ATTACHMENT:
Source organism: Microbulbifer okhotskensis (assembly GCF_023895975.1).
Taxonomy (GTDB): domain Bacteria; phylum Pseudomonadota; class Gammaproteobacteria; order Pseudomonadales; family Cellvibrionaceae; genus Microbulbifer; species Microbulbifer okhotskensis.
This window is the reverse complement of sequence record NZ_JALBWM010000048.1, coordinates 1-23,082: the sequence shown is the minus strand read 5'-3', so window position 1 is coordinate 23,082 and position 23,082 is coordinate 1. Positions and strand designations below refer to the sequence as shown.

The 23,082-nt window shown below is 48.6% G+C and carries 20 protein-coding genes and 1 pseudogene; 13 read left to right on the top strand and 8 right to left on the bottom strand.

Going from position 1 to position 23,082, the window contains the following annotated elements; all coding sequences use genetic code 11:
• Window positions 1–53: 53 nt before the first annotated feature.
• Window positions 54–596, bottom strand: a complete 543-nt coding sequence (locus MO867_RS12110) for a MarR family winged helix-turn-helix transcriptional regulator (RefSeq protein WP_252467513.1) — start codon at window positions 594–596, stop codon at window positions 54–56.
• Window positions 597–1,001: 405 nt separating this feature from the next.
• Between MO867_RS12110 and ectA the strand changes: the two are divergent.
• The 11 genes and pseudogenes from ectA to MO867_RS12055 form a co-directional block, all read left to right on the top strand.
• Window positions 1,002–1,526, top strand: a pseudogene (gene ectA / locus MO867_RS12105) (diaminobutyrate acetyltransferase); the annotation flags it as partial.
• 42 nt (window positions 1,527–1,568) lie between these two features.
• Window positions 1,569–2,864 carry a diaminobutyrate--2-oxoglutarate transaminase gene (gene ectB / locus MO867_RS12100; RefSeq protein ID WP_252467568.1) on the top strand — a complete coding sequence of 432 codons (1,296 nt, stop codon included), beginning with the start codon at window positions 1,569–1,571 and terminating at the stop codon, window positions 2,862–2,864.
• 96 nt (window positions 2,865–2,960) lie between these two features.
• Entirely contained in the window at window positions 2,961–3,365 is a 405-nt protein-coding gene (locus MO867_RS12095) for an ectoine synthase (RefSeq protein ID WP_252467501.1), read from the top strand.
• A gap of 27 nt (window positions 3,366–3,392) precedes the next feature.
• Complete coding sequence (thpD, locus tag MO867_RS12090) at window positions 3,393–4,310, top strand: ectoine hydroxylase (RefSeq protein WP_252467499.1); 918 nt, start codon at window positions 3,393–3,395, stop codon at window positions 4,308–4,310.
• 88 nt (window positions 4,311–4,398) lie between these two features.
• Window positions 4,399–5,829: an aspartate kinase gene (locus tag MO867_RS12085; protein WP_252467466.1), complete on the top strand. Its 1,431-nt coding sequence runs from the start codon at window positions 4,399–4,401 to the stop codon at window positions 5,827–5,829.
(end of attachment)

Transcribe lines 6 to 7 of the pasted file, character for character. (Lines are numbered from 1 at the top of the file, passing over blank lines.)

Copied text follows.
• Window positions 1–53: 53 nt before the first annotated feature.
• Window positions 54–596, bottom strand: a complete 543-nt coding sequence (locus MO867_RS12110) for a MarR family winged helix-turn-helix transcriptional regulator (RefSeq protein WP_252467513.1) — start codon at window positions 594–596, stop codon at window positions 54–56.